Claim against the creditor. If you think you are owed money instead (i.e. if an electrician sues you for non-payment, but you think he owes you money for breaching the contract) you’ll need to fill out the counterclaim form included within the ‘Claim Form’ pack.
How do I pay my CCJ?
The judgement form will explain how you should repay your debt. It’s important to make sure you have proof of your payment. So you should keep a record of your payments – and make sure that you repay what you owe within the deadline.
What happens if I can’t pay the CCJ?
If you can’t afford to make the payments ordered by the Court, there are a couple of steps you can take.
Firstly, you can obtain a form from any County Court online and make an ‘Application to Vary an Order’ (N245). This allows you to tell the court how much you can reasonably afford to pay back to your creditor every month once you have taken into count every day living expenditure (i.e. bills and food). If the creditor doesn’t agree to the amount you have stated, then the court will decide how much you’ll repay.
What happens if I don’t make the correct payments on time?
If you don’t make the correct payments on time, then the creditor can ask the court to enforce payment using one of the following methods:
A Warrant of Execution
This gives a county court bailiff the power to visit your home or business to collect the money you owe, or see whether you have any goods to the value of the money which you owe.
If you cannot pay, the bailiff will look at your belongings and decide whether you own anything that could be sold at auction to pay the debt.
If your creditor has asked for a Warren of Execution, you will usually be sent a letter saying that if you pay the amount of the warrant to the court within seven days, the bailiff will not come to your home or business. If you don’t pay, the bailiff will come to your home to collect payment or take goods to sell at auction.
A Charging Order
This is an order of the court placing a ‘charge’ on your property, such as a house or piece of land. The charge will be for the amount owed to the creditor. The charging order will not mean that the creditor obtains the money immediately, but it does safeguard the money for the future.
A charge on a property usually means that if the property is sold, the charge has to be paid first before any of the proceeds of the sale can be given to you. However, this charge DOES NOT force you to sell your property.
If you are struggling to make your contractual payments on time and would like to seek advice, please call us on 0800 0851 825 and one of our advisors will be happy to discuss the options with you.
How do I find out if I have a CCJ entered against me?
If you do not know if you have a judgement registered against you or by which court it has been registered, you can search the Register. A fee is payable.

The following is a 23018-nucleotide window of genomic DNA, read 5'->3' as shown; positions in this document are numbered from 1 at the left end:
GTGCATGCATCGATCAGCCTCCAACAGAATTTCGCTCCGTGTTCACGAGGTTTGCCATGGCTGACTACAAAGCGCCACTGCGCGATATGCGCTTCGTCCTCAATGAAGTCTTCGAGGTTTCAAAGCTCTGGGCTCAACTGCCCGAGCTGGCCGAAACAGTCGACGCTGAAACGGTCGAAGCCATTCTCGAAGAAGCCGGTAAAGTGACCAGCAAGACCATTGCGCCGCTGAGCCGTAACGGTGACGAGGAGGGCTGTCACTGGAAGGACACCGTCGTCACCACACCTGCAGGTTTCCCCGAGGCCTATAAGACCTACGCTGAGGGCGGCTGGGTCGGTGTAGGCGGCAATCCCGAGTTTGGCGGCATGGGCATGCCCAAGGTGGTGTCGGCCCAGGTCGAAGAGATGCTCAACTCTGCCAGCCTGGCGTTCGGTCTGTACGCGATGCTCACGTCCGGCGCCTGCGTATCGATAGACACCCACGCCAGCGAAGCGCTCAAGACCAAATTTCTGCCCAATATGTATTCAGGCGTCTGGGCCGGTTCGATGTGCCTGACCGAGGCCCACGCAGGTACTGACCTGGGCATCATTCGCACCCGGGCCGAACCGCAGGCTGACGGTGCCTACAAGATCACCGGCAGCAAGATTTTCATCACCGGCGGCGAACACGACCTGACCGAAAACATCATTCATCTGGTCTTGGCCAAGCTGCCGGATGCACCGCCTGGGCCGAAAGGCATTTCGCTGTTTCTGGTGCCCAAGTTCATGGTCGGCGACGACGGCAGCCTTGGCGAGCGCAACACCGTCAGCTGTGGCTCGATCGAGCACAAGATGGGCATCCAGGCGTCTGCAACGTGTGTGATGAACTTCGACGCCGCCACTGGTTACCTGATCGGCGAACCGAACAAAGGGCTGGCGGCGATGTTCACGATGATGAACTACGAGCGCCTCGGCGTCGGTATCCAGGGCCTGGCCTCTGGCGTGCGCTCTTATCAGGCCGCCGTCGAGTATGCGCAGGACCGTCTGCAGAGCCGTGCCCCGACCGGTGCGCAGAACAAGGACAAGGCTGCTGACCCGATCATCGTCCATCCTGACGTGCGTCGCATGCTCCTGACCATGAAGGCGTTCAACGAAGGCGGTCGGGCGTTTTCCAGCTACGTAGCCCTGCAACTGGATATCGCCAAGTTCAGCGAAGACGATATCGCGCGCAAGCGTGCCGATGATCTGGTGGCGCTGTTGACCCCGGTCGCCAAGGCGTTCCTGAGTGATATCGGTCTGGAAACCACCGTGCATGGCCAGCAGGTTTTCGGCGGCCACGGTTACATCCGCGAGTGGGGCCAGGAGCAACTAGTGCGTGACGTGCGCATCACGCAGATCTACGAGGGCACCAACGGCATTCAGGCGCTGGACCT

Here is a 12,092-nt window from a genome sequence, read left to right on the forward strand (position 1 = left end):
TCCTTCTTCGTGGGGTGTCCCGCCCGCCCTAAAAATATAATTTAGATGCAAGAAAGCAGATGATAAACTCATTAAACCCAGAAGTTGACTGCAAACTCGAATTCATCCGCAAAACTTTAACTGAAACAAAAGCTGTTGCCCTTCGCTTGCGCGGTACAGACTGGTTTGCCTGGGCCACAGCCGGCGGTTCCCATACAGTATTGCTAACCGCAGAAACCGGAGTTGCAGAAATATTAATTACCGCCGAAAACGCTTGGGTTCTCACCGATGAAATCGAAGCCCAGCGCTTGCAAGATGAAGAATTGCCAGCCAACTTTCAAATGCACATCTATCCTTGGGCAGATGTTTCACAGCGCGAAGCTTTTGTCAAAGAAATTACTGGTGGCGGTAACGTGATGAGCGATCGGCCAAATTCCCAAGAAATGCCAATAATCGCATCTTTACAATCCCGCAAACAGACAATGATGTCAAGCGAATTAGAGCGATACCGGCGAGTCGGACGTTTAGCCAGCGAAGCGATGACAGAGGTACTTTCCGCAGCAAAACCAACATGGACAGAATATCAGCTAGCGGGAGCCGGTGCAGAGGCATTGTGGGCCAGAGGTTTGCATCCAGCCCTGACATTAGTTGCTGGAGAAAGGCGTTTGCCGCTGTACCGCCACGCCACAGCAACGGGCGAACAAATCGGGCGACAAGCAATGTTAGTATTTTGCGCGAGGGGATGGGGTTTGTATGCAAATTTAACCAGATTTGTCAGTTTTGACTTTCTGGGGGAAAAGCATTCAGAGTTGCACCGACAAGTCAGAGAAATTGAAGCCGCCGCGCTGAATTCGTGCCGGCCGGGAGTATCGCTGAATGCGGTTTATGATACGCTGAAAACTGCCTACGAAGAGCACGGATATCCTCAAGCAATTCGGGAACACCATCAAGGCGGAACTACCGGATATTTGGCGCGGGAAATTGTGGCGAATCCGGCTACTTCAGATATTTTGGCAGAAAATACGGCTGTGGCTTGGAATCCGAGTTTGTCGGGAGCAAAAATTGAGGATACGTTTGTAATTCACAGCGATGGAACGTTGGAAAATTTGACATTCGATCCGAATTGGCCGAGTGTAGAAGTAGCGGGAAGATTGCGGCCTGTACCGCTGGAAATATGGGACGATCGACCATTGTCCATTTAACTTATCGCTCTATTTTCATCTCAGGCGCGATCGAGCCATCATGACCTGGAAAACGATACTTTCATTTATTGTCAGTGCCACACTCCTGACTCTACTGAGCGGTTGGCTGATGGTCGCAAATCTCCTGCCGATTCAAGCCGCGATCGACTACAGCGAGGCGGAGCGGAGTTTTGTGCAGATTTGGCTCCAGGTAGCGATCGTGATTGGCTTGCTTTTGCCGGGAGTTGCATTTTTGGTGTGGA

You can do this by sending a letter to:
Registry Trust LTD
173/175 Cleveland Street
Your credit file will also show if you have a CCJ on your record. There are two main credit agencies in the UK, Experian and Equifax both of which will hold your credit information and are used by lenders.
You can obtain a copy of your credit file from either credit agency however a fee is usually involved. Details of how to obtain your credit file can be found on the relevant websites below.
How will a CCJ affect me?
If you have a CCJ registered against you, then you may find it difficult to obtain credit. However, this may not be the only reason. To find out more about how credit companies decide whether to lend money, there is a leaflet available called ‘No Credit?’ from the Office of Fair Trading (OFT) http://www.oft.gov.uk/
How does a CCJ affect my Credit Rating?
If you have been issued a CCJ or a High Court Judgement, it will stay on the Register of Judgements, Orders and Fines for 6 years.
However, if you pay the amount you owe within one month of the date the CCJ was issued to you; you can apply to have your CCJ entry on the register removed.
If you pay the amount you owe after a month, you can get the judgement record marked as satisfied on the register. This means it will still appear on the register for 6 years, however people who search the register will see that you have paid. Please note however, that having an entry as ‘satisfied’ or having it removed from the register does not guarantee that you will be given credit.
If you don’t pay the amount owed, it will appear as a negative factor on your credit report and this will therefore lower your overall credit score. This means it will be hard to obtain quality credit after the record has been made and rebuilding your credit rating in the future will be harder for you. It’s therefore important to pay the required amount should you in any way be able to afford to do this.
If you have been issued with a CCJ form or have a CCJ that you can’t afford to repay, please call us at The Debt Advisor on 0800 0851 824 or complete our quick contact form and one of our advisors will call you back. If you are self employed and struggling, our team at The Business Debt Advisor will help provide advice on your options. Please call them on 0800 848 8036.